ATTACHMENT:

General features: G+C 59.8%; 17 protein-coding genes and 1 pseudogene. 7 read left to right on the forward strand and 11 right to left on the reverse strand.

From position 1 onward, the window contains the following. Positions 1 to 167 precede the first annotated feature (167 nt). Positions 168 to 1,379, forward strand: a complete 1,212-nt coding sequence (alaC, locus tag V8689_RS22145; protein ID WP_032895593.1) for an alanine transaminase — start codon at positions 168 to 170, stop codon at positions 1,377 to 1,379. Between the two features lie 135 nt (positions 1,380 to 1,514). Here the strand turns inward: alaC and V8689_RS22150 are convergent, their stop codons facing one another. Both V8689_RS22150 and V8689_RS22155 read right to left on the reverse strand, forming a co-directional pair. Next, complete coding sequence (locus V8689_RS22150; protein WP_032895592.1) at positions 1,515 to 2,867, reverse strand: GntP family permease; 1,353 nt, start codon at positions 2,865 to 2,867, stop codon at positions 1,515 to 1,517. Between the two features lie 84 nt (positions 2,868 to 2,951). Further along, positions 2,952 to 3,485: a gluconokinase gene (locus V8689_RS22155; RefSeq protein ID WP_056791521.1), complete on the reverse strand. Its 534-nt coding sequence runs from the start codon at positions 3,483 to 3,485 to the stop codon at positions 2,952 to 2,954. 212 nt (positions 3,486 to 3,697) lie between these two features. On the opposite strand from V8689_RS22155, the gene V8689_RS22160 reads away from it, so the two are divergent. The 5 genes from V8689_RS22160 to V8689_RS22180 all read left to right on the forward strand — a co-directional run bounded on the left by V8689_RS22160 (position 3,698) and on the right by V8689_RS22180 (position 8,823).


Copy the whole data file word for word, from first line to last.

General features: G+C 59.8%; 17 protein-coding genes and 1 pseudogene. 7 read left to right on the forward strand and 11 right to left on the reverse strand.

From position 1 onward, the window contains the following. Positions 1 to 167 precede the first annotated feature (167 nt). Positions 168 to 1,379, forward strand: a complete 1,212-nt coding sequence (alaC, locus tag V8689_RS22145; protein ID WP_032895593.1) for an alanine transaminase — start codon at positions 168 to 170, stop codon at positions 1,377 to 1,379. Between the two features lie 135 nt (positions 1,380 to 1,514). Here the strand turns inward: alaC and V8689_RS22150 are convergent, their stop codons facing one another. Both V8689_RS22150 and V8689_RS22155 read right to left on the reverse strand, forming a co-directional pair. Next, complete coding sequence (locus V8689_RS22150; protein WP_032895592.1) at positions 1,515 to 2,867, reverse strand: GntP family permease; 1,353 nt, start codon at positions 2,865 to 2,867, stop codon at positions 1,515 to 1,517. Between the two features lie 84 nt (positions 2,868 to 2,951). Further along, positions 2,952 to 3,485: a gluconokinase gene (locus V8689_RS22155; RefSeq protein ID WP_056791521.1), complete on the reverse strand. Its 534-nt coding sequence runs from the start codon at positions 3,483 to 3,485 to the stop codon at positions 2,952 to 2,954. 212 nt (positions 3,486 to 3,697) lie between these two features. On the opposite strand from V8689_RS22155, the gene V8689_RS22160 reads away from it, so the two are divergent. The 5 genes from V8689_RS22160 to V8689_RS22180 all read left to right on the forward strand — a co-directional run bounded on the left by V8689_RS22160 (position 3,698) and on the right by V8689_RS22180 (position 8,823).